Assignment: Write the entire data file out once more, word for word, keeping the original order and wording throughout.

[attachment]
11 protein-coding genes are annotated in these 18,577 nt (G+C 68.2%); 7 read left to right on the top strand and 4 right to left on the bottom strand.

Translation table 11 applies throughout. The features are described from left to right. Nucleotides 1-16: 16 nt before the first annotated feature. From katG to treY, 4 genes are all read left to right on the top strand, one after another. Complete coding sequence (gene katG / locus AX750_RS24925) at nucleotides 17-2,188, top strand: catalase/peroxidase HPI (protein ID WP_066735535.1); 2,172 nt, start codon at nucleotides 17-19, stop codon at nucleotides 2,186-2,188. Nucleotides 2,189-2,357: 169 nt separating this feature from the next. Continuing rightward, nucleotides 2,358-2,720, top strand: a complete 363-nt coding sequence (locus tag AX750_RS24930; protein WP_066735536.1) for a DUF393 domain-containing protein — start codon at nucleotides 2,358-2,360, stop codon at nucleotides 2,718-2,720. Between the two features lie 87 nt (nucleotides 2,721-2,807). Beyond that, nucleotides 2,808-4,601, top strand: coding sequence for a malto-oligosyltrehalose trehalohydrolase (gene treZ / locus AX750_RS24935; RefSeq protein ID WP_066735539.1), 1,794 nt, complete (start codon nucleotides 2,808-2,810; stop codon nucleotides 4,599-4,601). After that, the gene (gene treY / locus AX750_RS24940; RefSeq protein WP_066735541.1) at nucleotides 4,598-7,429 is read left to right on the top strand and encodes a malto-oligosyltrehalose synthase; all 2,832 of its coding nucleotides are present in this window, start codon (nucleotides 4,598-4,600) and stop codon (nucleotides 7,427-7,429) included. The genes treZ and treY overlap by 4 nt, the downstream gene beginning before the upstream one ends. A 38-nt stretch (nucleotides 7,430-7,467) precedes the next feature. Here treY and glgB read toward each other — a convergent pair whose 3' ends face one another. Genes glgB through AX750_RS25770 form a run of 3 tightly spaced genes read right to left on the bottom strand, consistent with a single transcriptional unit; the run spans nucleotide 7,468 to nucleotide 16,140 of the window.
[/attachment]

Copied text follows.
11 protein-coding genes are annotated in these 18,577 nt (G+C 68.2%); 7 read left to right on the top strand and 4 right to left on the bottom strand.

Translation table 11 applies throughout. The features are described from left to right. Nucleotides 1-16: 16 nt before the first annotated feature. From katG to treY, 4 genes are all read left to right on the top strand, one after another. Complete coding sequence (gene katG / locus AX750_RS24925) at nucleotides 17-2,188, top strand: catalase/peroxidase HPI (protein ID WP_066735535.1); 2,172 nt, start codon at nucleotides 17-19, stop codon at nucleotides 2,186-2,188. Nucleotides 2,189-2,357: 169 nt separating this feature from the next. Continuing rightward, nucleotides 2,358-2,720, top strand: a complete 363-nt coding sequence (locus tag AX750_RS24930; protein WP_066735536.1) for a DUF393 domain-containing protein — start codon at nucleotides 2,358-2,360, stop codon at nucleotides 2,718-2,720. Between the two features lie 87 nt (nucleotides 2,721-2,807). Beyond that, nucleotides 2,808-4,601, top strand: coding sequence for a malto-oligosyltrehalose trehalohydrolase (gene treZ / locus AX750_RS24935; RefSeq protein ID WP_066735539.1), 1,794 nt, complete (start codon nucleotides 2,808-2,810; stop codon nucleotides 4,599-4,601). After that, the gene (gene treY / locus AX750_RS24940; RefSeq protein WP_066735541.1) at nucleotides 4,598-7,429 is read left to right on the top strand and encodes a malto-oligosyltrehalose synthase; all 2,832 of its coding nucleotides are present in this window, start codon (nucleotides 4,598-4,600) and stop codon (nucleotides 7,427-7,429) included. The genes treZ and treY overlap by 4 nt, the downstream gene beginning before the upstream one ends. A 38-nt stretch (nucleotides 7,430-7,467) precedes the next feature. Here treY and glgB read toward each other — a convergent pair whose 3' ends face one another. Genes glgB through AX750_RS25770 form a run of 3 tightly spaced genes read right to left on the bottom strand, consistent with a single transcriptional unit; the run spans nucleotide 7,468 to nucleotide 16,140 of the window.